Mistletoe by Alison Littlewood

Jo Fletcher Books | 2019 (10 October) | 295p | Review copy | Buy the book

Mistletoe by Alison LittlewoodLeah Hamilton and her husband had a plan to escape the city and buy a farmhouse in Yorkshire. Their little boy would thrive in such a place. And Maitland Farm seemed perfect! Leah’s maiden name is Maitland, her family came from this area. It is quite possible that her ancestors lived there. But then, so quickly, Leah’s world turned upside down. She lost her family. In her grief she hastily bought Maitland Farm and now, at Christmas, her first family-less, she has moved in, bringing with her only the bare essentials. The farm is in decay. It’s unlikely anything will ever grow in its fields again. The house is without heat, the plaster falling from the walls, with hardly any furniture, and the snow is falling thick and heavy. And Leah notices something in the snow – snow has been scraped into snowballs and later a snow angel appears by her doorstep. But there are no footsteps, no tracks. The snow angel should have been left by her son but Leah feels the presence of somebody else, someone who wants to play with her, who is reaching out.

Mistletoe is a truly enchanting, frightening and gorgeous ghost story. The beautiful hardback cover, the pages with drawings of mistletoe, suggest the story will be special, the sort of book you can immerse yourself in during the long and dark evenings, and they are right. I love ghost stories, especially at this time of year, and Mistletoe is an extremely good one. The elegant prose is a pleasure to read. It’s easy to be drawn into it, especially if you read it by lamplight as I did, and Leah Hamilton is an extremely likeable and appealing main character. My heart ached for her. I loved how she was vulnerable but also strong, coping with a world no longer kind to her. She’s susceptible to whatever it is that haunts her farmhouse – it’s almost as if it were waiting for her arrival – but she’s not easy to frighten. Whatever it is, she wants to befriend it. But nothing is quite what it seems.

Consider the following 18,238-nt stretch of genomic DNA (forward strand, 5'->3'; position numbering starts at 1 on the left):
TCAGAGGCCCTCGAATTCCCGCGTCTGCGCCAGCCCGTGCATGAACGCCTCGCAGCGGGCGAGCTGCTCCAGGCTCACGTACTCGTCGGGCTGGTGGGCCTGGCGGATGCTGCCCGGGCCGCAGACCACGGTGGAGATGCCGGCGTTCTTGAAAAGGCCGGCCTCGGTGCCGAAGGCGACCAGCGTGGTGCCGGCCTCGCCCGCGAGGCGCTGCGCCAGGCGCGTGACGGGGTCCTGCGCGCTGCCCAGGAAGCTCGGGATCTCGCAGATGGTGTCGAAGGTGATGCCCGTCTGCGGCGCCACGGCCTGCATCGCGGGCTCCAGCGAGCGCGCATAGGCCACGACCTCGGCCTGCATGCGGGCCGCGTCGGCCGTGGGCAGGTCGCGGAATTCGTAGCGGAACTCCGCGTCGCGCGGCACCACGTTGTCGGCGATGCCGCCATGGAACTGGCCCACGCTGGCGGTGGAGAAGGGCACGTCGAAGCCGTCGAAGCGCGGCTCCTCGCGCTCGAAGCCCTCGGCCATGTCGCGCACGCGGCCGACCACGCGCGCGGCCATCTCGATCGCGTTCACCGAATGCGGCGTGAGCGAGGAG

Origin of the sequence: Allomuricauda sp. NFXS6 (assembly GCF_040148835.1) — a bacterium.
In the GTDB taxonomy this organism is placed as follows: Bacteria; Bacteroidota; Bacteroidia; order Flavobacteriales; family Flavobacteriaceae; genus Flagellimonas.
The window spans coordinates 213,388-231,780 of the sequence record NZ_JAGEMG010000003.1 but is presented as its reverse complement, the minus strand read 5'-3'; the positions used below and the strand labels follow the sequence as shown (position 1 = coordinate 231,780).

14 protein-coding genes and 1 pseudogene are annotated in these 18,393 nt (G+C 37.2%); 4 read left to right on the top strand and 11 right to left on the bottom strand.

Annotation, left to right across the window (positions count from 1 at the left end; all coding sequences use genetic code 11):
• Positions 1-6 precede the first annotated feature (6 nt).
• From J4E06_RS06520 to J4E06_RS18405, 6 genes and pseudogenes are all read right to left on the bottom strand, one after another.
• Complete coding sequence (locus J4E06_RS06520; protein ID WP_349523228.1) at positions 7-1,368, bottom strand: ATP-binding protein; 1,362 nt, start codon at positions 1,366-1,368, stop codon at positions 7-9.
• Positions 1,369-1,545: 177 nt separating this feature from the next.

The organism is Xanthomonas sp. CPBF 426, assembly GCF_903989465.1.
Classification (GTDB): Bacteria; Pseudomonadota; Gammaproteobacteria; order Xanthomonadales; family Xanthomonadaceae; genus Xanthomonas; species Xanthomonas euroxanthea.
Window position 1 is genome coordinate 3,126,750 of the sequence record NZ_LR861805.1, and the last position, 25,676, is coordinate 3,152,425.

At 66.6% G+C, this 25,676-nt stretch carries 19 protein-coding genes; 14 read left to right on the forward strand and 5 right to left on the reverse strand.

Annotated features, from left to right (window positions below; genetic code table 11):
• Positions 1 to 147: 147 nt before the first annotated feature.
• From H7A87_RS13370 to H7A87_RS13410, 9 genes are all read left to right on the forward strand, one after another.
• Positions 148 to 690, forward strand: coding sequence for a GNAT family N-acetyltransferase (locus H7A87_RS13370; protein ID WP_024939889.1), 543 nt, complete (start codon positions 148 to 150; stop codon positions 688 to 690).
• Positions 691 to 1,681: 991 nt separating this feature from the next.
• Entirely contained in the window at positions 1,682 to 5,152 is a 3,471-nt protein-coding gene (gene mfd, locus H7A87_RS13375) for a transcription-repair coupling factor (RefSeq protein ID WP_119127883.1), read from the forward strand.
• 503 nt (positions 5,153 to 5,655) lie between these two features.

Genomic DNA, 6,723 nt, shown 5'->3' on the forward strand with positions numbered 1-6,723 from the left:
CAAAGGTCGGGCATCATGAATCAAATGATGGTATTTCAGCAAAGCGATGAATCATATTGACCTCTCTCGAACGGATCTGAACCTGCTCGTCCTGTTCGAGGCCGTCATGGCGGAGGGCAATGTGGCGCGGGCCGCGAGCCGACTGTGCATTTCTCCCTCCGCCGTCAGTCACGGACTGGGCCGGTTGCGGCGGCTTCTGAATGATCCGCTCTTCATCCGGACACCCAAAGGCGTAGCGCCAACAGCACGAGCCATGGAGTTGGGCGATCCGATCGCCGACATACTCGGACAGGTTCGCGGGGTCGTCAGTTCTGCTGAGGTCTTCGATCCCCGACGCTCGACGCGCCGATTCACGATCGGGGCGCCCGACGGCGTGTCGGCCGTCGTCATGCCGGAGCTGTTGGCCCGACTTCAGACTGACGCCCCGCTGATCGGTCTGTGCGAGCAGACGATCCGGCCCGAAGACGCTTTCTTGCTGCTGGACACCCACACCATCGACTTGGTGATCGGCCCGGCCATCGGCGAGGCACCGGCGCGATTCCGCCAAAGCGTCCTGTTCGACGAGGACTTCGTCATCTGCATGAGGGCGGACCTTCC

This is a ghost story but it is also a timeslip novel, something that doesn’t always work. It works very well here indeed. The past and the present merge lightly. It’s not laboured. I loved the portrayal of the farmhouse, and its residents, in the past. But of course this is also a ghost story and that means something very bad happened in the past, something that won’t let go, and it’s that which fills this wonderful novel with atmosphere, darkness and mystery. I was engrossed.

I read Mistletoe in one sitting. I don’t do that very often but it’s such a bewitching book that it wasn’t hard to do. I enjoyed Leah’s developing friendship with her neighbours and their natural suspicion of this new and isolated stranger. It’s a beautifully written, tender and deeply atmospheric and chilly ghost story and timeslip novel. Mysterious and sad, disturbing and enchanting – it’s the perfect read for these longer nights.

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